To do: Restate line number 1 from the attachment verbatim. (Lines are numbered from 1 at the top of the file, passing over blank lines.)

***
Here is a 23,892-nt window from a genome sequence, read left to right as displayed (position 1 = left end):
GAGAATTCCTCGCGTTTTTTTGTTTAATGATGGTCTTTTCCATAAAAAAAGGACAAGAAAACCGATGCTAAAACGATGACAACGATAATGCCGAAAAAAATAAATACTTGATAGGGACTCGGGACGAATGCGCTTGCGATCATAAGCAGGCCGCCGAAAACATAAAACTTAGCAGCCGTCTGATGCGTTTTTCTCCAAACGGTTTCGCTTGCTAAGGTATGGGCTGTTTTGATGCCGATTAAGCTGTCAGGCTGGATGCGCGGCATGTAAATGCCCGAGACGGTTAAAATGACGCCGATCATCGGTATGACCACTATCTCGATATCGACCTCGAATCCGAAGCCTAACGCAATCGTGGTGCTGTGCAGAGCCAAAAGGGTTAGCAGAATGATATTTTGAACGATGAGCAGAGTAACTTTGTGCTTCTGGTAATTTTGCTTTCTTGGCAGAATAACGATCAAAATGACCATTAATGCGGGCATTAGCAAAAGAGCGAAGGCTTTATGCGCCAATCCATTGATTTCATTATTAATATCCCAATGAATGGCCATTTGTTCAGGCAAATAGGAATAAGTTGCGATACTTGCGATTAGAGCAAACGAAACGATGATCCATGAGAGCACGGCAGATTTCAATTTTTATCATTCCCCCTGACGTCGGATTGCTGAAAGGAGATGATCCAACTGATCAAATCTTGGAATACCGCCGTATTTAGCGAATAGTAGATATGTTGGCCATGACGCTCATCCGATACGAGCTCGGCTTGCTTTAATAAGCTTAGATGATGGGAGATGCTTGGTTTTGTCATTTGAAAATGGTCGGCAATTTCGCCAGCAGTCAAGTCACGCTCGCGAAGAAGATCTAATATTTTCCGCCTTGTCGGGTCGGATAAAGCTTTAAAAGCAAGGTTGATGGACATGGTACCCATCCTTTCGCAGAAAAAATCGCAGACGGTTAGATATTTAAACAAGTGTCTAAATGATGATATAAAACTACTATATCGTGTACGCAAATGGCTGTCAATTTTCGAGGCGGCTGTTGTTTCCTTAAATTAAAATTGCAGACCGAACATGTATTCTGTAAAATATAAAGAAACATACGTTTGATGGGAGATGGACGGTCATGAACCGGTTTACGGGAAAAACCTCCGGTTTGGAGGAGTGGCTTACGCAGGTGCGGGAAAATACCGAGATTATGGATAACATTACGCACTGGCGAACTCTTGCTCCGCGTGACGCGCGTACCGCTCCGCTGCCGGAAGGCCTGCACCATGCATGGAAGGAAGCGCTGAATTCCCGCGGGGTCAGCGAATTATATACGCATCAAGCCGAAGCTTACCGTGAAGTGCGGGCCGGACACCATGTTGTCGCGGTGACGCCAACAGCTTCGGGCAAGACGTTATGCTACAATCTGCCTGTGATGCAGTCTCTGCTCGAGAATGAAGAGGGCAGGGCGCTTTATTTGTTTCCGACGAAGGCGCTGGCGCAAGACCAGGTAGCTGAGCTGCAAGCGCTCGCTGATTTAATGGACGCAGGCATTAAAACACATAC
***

Here is a 23,892-nt window from a genome sequence, read left to right as displayed (position 1 = left end):